Many countries are suffering a trust deficit. Governments don’t trust citizens to pay their taxes, and citizens do not trust their governments to spend the revenue wisely. Uzochukwu Alutu looks at what can be done to improve the fiscal social contract in Nigeria.
The covid-19 pandemic has had a significant impact on people’s lives and livelihoods, seriously disrupting social mobility and global supply networks. Governments were forced to impose lockdown policies that restricted livelihoods to save lives. These policies reduced economic activity, which had a negative impact on most government’s tax receipts, at a time when there was dire need for public spending on health and social welfare.
In Nigeria, this challenge is compounded by citizens’ low trust in their governments’ ability to use tax resources effectively. Unless citizens have faith in governments’ capacity to use tax resources wisely, governments will not generate the optimum amount of revenue. This restricts the ability of governments to provide citizens with the goods and services they deserve.
The importance of tax revenue
To provide public goods and services, governments need revenue, a significant percentage of which comes from taxes. The graph below shows the Nigerian government’s various sources of financing between 2002 and 2018. Domestic private finance (mostly borrowing from domestic banks) is the largest source of funding, followed by domestic sources such as tax.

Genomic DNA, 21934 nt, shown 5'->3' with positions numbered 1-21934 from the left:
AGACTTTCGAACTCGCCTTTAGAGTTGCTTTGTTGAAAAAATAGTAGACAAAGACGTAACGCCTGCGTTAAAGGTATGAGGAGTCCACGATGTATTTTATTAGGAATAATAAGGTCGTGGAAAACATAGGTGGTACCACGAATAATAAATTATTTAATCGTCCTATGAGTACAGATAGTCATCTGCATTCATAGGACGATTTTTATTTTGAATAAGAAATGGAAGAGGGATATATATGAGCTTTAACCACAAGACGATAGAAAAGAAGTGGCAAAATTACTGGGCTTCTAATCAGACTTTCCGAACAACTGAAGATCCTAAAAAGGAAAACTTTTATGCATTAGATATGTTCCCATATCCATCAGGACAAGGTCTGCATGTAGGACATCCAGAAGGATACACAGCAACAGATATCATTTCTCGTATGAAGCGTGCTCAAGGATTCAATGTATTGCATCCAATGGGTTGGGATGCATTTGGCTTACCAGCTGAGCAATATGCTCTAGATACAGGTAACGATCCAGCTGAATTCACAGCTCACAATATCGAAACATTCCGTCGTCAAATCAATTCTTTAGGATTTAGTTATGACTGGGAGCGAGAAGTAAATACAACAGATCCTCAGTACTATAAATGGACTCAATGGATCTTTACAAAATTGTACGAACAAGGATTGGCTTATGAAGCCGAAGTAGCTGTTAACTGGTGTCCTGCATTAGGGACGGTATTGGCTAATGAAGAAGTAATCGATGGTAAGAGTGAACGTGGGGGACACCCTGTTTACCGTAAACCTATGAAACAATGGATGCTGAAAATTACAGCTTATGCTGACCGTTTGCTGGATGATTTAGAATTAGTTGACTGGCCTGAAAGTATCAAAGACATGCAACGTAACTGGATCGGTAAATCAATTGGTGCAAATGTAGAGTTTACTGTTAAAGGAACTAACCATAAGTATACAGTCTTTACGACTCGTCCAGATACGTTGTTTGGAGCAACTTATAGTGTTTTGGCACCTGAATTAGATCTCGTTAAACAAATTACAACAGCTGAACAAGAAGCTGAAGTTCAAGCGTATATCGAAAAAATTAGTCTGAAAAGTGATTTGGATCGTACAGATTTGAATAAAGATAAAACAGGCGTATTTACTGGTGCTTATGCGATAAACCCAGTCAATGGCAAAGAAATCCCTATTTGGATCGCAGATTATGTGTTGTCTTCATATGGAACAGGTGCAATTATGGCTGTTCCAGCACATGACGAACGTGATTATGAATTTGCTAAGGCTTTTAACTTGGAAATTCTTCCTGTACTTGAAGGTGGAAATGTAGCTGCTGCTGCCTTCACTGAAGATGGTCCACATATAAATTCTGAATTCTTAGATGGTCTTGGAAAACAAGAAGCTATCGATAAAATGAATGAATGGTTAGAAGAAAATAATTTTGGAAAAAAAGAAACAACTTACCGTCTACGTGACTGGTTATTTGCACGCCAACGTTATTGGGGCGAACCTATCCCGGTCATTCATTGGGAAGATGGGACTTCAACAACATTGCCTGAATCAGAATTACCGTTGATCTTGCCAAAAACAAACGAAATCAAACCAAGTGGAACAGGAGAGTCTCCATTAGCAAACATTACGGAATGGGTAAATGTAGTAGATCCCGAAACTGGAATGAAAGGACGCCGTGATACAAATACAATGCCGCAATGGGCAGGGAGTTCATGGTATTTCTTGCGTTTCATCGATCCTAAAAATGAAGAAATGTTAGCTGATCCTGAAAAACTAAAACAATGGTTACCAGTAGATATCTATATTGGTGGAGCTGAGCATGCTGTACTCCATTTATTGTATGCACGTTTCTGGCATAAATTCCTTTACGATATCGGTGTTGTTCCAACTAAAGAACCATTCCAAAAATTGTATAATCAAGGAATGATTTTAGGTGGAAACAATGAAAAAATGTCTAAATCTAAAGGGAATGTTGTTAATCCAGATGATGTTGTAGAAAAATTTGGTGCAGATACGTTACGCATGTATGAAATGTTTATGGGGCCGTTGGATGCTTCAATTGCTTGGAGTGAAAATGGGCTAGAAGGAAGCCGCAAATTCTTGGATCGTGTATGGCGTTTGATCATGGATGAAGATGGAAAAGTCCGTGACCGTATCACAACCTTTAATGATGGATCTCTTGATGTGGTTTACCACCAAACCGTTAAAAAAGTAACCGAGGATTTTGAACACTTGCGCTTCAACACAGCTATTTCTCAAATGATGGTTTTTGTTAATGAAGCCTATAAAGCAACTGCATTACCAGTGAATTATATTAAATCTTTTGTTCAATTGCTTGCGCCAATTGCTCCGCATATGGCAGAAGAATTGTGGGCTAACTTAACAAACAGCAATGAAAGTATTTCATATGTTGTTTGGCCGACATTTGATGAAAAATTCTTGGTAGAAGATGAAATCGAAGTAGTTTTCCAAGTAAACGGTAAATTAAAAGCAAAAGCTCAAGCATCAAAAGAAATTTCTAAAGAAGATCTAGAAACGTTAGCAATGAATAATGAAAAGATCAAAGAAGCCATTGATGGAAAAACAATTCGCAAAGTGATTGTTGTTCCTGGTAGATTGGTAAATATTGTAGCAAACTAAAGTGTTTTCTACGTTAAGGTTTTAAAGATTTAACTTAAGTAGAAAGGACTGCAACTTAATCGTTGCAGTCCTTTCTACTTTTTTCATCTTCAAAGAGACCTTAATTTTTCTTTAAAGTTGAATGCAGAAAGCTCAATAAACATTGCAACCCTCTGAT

Among the various financing sources, tax receipts are the one a government has greatest control over. A government can choose to raise or lower taxes and usually has complete control over how it spends the money raised. It is also the one most directly linked to citizens. People pay their taxes, and in democracies, vote with consideration about how they want those taxes spent. This feedback loop makes taxes an important source of development funding if the government is responsive to public demands.
It is important that the government has adequate funds because many goods and services can only be provided effectively and efficiently by the government. These include goods or services such as highways, streetlights, policing from which it is practically impossible to limit free riders. This makes them impossible to provide on a commercial basis. These public goods and services are essential for a functioning economy and society, so the government steps in to pay for them making it vital it has sufficient revenue.
Raising government money has become especially difficult since the covid-19 pandemic began. The next graph shows the close correlation between the fall in Sub-Saharan Africa’s tax receipts (blue line) and the stringency of lockdown measures (the orange dotted line). Yet it is perhaps more vital than ever that governments are well funded as they seek to rebuild local economies and continue to provide public services which are under increased demand.
Overcoming the trust deficit
Tax receipts in Africa are generally low, and Nigeria ranks among the lowest when compared to its African counterparts as illustrated in the graph above. In countries such as Nigeria, the weak social contract makes citizens less willing to pay their taxes in full. They don’t trust their government to provide the services they expect, so are less willing to provide them with the revenue required to do so.